New Canadian bale-collecting carrier

16 Jan, 2018 12:00 PM
 This new bale-collecting trailer will be unveiled at next week's annual LAMMA Show in England.
This new bale-collecting trailer will be unveiled at next week's annual LAMMA Show in England.

CANADIAN manufacturer Anderson Group, Quebec, is launching a unique bale-collecting trailer that can pick up wrapped round bales from the field on-the-go without the risk of damaging the wrapping.

It will be unveiled at the annual LAMMA Show in England next week.

The RBM2000 PRO trailer transforms collecting bales into a highly efficient, one-man machine operation, which achieves quicker paddock clearance with less labour and fuel, and also greatly reduces the risk of soil compaction.

It can do this thanks to an innovative lifting arm which features a bale detector that initiates the loading sequence as soon as the arm contacts the bale.

As the tractor and trailer approach the bale, the arm slides forward, so as soon as contact with the bale is made it can slide backwards.

As the tractor and trailer continue to move forwards, the arm is effectively stationary in relation to both the bale and ground.

This enables it to gain a secure grip on the bale and lift it without scuffing it on the ground, which eradicates the risk of damaging the wrapping film.

The trailer can carry 20 bales, with two lines of seven on the bottom and a single line of six placed on top of them, with loading time typically being 20 seconds a bale.

The operator can adjust bale spacing to cater for differing bale lengths.

All the trailer’s operations are controlled by the machine’s Danfoss Plus 1 Controller and Danfoss DP720 touch-screen monitor.

These controls enable the machine to be operated efficiently by less experienced staff who can then tackle more technical tasks.

The trailer’s bale-picking claw normally runs horizontally to collect bales placed on their end, but the operator can turn it to a vertical position to collect those that have fallen on their sides.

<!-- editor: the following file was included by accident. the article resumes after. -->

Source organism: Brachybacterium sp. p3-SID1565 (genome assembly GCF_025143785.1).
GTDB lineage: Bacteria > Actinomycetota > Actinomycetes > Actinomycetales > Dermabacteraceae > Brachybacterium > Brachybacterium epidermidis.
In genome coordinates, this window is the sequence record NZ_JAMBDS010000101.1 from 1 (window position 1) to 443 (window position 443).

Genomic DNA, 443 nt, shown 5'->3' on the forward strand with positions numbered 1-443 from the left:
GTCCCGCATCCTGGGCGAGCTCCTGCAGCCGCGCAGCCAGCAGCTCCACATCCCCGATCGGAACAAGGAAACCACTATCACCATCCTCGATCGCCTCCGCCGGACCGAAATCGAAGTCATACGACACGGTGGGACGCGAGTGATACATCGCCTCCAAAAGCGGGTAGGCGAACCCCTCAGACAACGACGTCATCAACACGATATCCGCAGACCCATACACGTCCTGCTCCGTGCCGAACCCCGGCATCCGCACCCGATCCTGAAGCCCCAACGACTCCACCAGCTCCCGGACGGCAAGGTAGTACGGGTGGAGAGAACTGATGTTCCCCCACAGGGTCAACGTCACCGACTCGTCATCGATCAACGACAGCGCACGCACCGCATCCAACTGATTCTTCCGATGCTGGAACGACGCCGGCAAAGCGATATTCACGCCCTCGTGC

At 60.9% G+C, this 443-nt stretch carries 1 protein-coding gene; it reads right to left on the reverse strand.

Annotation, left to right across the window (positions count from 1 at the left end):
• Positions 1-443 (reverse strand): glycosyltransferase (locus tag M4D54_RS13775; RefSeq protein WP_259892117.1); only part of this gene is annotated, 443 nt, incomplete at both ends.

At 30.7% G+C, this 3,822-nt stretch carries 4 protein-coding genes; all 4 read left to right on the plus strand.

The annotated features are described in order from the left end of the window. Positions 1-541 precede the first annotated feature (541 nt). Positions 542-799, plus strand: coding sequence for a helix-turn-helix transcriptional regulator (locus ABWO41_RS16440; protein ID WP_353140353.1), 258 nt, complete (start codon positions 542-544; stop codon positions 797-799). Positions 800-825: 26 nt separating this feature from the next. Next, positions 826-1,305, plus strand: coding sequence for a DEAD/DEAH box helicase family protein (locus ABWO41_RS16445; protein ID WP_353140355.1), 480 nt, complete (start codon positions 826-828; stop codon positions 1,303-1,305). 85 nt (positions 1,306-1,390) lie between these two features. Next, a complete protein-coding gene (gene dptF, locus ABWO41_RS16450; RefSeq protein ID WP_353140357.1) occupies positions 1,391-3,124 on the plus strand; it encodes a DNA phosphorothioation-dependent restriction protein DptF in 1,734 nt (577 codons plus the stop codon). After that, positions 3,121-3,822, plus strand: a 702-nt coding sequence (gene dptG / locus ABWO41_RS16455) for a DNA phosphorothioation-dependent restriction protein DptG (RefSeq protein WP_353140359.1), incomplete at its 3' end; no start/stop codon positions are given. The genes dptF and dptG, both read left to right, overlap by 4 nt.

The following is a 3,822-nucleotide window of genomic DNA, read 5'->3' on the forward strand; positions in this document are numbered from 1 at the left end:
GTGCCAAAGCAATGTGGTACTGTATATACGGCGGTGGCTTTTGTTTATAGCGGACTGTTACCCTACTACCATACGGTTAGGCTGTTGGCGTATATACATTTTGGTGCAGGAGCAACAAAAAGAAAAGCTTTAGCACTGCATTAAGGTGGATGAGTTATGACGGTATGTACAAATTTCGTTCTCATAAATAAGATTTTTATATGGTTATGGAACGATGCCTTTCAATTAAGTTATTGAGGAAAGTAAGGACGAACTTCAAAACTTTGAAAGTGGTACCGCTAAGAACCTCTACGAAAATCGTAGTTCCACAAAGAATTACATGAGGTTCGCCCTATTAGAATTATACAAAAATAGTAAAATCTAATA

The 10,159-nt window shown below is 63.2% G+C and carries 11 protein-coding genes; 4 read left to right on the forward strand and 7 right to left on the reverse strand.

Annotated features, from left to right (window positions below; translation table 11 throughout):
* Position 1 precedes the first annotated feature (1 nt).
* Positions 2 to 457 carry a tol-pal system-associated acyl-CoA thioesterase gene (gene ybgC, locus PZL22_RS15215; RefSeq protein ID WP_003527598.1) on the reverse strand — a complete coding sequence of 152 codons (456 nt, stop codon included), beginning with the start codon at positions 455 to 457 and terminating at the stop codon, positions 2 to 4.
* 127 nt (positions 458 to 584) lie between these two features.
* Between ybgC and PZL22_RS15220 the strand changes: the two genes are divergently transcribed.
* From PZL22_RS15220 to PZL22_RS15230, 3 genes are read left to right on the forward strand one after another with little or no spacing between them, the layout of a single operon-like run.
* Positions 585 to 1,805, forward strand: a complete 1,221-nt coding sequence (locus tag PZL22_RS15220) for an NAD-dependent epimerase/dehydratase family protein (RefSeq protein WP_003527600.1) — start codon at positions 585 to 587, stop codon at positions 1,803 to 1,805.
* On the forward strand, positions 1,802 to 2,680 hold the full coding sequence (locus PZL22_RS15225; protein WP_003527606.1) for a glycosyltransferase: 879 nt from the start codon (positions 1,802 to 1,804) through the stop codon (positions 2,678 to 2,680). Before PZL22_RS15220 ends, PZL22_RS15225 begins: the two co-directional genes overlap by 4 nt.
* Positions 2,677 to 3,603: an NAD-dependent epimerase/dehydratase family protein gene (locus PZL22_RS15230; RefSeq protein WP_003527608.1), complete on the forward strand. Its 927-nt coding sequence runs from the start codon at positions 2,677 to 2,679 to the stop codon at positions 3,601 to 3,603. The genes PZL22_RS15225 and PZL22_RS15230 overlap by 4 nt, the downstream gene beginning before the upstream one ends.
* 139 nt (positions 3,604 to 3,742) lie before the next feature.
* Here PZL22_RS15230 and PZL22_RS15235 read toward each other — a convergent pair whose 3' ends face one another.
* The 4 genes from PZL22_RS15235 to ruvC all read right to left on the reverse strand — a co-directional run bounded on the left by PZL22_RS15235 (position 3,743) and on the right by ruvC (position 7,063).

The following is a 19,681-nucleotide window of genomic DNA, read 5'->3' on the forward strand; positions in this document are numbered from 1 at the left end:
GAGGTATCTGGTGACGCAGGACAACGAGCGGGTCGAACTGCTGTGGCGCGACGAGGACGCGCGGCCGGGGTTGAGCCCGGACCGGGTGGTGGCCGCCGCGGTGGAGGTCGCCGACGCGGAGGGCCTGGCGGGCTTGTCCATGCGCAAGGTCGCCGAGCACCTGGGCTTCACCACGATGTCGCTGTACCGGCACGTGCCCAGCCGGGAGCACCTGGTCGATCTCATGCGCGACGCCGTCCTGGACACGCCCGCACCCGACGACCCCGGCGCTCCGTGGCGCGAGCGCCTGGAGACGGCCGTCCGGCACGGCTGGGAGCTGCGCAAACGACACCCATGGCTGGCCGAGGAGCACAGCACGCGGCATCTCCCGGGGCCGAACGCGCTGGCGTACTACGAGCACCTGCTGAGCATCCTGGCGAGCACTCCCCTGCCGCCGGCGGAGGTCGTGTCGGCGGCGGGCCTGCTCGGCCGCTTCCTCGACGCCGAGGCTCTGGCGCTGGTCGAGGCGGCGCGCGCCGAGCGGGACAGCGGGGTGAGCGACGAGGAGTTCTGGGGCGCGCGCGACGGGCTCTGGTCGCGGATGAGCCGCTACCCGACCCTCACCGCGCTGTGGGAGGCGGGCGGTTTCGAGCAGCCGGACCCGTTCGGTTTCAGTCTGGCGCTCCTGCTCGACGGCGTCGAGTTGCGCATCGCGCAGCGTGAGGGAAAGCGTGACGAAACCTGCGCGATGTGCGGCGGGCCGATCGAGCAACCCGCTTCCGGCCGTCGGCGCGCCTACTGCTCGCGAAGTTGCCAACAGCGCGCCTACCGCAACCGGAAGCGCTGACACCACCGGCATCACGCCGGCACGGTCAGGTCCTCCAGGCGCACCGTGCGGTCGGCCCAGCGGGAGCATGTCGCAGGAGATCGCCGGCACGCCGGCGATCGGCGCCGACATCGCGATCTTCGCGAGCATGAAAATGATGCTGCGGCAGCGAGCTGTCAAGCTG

All bales are placed on their sides on the trailer and then moved backwards by its sliding headstock.

Bales are unloaded by tilting the trailer rearwards and pushing them off with the headstock, so they land on their end ready for stacking.

Company export sales director Todd McMyn said the trailer offered several valuable benefits to users.

“Normally loading wrapped bales is a slow operation with one person in a forklift carrying bales to a static tractor and trailer,” Mr McMyn said.

“Both vehicles then have to move back to the yard to unload.

“With a conventional system, there is always the danger of the loader causing localised compaction as it shuttles back and forth to the trailer loading bales.

“The fact that bale removal is now so swift and easy, means the fields get cleared more quickly, enabling slurry or fertiliser to be applied so the next forage cut gets a good, fast start.

“Forage harvesting time is always busy, so releasing a man and machine for other work is bound to help overall efficiency and improves farm profitability”.

The trailer’s length is 11.75 metres (38.5 feet); 2.55m (8.5ft) wide and 3.72m (12ft) high.

The trailer bed is 1.53m (5ft) high, with the vehicle being mounted on a pendulum-type tandem axle fitted with flotation tyres, which means its weight, even when loaded to its full 21.8 tonne capacity, is well spread.

It weighs five tonnes when unladen.



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